Sexism, prejudice or discrimination based on sex or gender, especially against women and girls.

Ambivalent or benevolent sexism refers to attitudes that view women and men in stereotypical roles, but feel “positive” or even complimentary in nature. Ambivalent or benevolent sexism usually originates in an idealization of traditional gender roles: Women are “naturally” more kind, emotional, and compassionate, while men are “naturally” more rational, less emotional, and “tougher,” mentally and physically. Translated into the workplace, ambivalent or benevolent sexism is behind the assumption that women are naturally better administrative assistants or naturally prepared to organize buying a gift for the boss. Because they’re “better” at it.

Why benevolent sexism can have long-lasting, negative impacts, but the bottom line is that even though the tone of these comments can seem benign—even complimentary—they’re indicative of an insulting, stereotypical worldview..

One of the most recognisable examples of benevolent sexism is “failing to give women challenging assignments or promotions under the assumption that it would be ‘too stressful’ or interfere with family commitments.”

Like all forms of sexism and discrimination, benevolent sexism harms people by emphasizing gender inequality. Benevolent sexism differs from what’s called “hostile” sexism as it very often seems well-intentioned or harmless.

For example, a manager exhibiting hostile sexism doesn’t promote a woman on the grounds that a women can’t do the job. By contrast, a manager demonstrating benevolent sexism doesn’t promote a woman believing that the new role may be too stressful for a mother with a young baby at home.
“Benevolent sexism characterizes women as wonderful but weak, needing men’s protection and provision.”

“It causes patronizing behavior toward women such as over helping, ‘mans plaining,’ and restricting them from stressful or ‘dangerous’ activities."
Benevolent sexism essentially applies what some might consider positive stereotypes of women—mothering, caring, delicate—to the harm of a woman’s professional development.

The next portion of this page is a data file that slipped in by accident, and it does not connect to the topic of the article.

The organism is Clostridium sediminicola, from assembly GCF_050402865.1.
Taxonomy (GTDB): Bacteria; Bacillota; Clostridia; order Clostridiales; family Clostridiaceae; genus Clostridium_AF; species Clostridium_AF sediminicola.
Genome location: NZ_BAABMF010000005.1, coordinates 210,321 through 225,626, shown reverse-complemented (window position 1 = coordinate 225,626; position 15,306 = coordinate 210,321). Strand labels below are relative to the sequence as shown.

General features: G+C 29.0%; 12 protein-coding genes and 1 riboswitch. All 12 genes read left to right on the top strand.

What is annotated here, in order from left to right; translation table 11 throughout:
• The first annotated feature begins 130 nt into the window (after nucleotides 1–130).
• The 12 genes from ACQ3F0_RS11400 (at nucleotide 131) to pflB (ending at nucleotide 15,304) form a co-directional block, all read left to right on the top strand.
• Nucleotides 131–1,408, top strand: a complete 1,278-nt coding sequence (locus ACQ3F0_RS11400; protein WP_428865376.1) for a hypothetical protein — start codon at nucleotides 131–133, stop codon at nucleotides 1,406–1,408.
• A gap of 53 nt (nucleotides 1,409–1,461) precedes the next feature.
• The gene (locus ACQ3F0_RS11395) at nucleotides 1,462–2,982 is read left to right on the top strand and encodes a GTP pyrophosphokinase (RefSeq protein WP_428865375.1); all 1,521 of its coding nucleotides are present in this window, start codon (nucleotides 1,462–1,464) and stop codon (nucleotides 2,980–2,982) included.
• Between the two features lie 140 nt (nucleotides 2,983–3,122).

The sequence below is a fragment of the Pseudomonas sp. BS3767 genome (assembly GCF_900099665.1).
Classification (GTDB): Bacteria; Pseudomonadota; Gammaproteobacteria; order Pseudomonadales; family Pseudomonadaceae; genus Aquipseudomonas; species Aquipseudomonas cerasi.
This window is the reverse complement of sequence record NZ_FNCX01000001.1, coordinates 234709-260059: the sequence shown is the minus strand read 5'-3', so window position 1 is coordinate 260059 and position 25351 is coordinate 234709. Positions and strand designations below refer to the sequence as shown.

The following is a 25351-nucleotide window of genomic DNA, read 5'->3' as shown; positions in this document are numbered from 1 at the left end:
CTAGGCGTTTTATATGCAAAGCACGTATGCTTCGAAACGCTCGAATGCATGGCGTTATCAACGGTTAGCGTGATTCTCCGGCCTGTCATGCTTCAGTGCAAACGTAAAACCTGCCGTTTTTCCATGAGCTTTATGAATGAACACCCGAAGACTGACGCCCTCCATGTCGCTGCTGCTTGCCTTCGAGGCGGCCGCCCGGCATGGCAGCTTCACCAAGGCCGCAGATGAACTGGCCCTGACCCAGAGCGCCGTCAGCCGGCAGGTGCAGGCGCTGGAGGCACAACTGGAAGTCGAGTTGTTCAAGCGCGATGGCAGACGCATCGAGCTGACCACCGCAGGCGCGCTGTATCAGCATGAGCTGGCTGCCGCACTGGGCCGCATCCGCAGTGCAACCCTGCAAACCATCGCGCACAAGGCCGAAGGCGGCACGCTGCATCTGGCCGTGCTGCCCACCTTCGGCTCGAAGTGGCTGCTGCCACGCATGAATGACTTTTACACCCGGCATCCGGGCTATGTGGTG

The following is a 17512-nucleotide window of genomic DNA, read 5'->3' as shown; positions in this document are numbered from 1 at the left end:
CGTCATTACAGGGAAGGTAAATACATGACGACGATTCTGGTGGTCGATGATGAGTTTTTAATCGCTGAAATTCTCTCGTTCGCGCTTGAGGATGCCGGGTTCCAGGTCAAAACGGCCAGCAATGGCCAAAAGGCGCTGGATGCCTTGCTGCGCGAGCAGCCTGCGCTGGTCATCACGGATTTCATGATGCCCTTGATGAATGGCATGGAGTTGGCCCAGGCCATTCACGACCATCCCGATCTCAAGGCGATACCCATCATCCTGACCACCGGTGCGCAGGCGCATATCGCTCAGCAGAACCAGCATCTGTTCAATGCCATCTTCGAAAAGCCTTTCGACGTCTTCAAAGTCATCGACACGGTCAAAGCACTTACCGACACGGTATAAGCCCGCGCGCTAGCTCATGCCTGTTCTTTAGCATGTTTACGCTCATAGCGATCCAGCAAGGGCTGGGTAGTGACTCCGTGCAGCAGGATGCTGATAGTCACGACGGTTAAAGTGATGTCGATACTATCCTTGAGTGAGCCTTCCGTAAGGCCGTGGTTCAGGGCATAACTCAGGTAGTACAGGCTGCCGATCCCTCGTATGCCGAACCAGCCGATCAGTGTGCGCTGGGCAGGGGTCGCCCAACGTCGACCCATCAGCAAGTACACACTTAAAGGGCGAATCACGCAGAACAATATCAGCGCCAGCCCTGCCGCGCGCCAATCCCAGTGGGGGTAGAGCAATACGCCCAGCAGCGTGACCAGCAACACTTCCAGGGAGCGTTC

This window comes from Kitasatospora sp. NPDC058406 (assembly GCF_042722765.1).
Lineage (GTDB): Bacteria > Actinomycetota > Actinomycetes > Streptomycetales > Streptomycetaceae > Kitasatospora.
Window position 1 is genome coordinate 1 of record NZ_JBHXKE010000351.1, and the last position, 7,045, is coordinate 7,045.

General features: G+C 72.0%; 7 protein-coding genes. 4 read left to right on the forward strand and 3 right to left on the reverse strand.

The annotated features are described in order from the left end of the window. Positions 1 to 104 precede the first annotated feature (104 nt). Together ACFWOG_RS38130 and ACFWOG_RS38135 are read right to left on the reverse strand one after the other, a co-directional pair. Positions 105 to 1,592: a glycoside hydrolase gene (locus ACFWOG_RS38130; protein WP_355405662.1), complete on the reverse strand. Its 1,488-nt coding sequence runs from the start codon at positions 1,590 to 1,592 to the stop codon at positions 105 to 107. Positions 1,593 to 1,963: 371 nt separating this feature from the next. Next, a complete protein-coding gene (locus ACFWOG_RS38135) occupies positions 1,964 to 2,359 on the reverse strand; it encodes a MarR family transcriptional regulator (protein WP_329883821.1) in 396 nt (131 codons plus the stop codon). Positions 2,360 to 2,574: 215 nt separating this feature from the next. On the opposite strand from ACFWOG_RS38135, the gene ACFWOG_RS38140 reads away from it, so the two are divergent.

Benevolent sexism is not like the stereotypical, hostile sexism we usually hear about. Rather than insulting women, benevolent sexists compliment women based on stereotypes. So, what exactly are the beliefs that are contributing to all these problems?

1. "Women Have Motherly Nurturing Instincts."
For example, “manning up” can hold back team members and stop them from taking risks, while filling the “mama bear” role tends to prevent staff from taking accountability and learning from hardship. Any stereotype in the workplace or politics, Wiseman points out, can be flipped to women's disadvantage. If women tell their coworkers that women get things done while men are all talk, for example, they may be more likely to put men in public roles involving oration while women get stuck with administrative tasks.

2. "Women Are More Compassionate."
Viewing women as more compassionate and gentle and men as more aggressive can penalize women who are assertive, leading people to deem them "bossy" or "too harsh." Expectations for women to have a more soft-spoken, accommodating leadership style can lead people to criticize women who don't adopt it.

3. "Women Are Just More Beautiful."
I've heard people, even women, say it's understandable that women's bodies are used to sell things and that there are more female nudes than male nudes in art museums because women are just more aesthetically pleasing. This is a circular argument: We've been trained to think this, regardless of our gender or sexuality, because images of women are so eroticized.
This belief that women are just more pleasant to look at justifies a status quo in which women are objectified and defined by their beauty, erases desires that differ from those belonging to heterosexual men, and usually only refers to women who are conventionally attractive. When people say "women's bodies are beautiful," they're usually talking about cis, slender, curvy, able-bodied women.
We need to expand our definition of beauty, and that means including women who do not fit that mold and including people who are not women.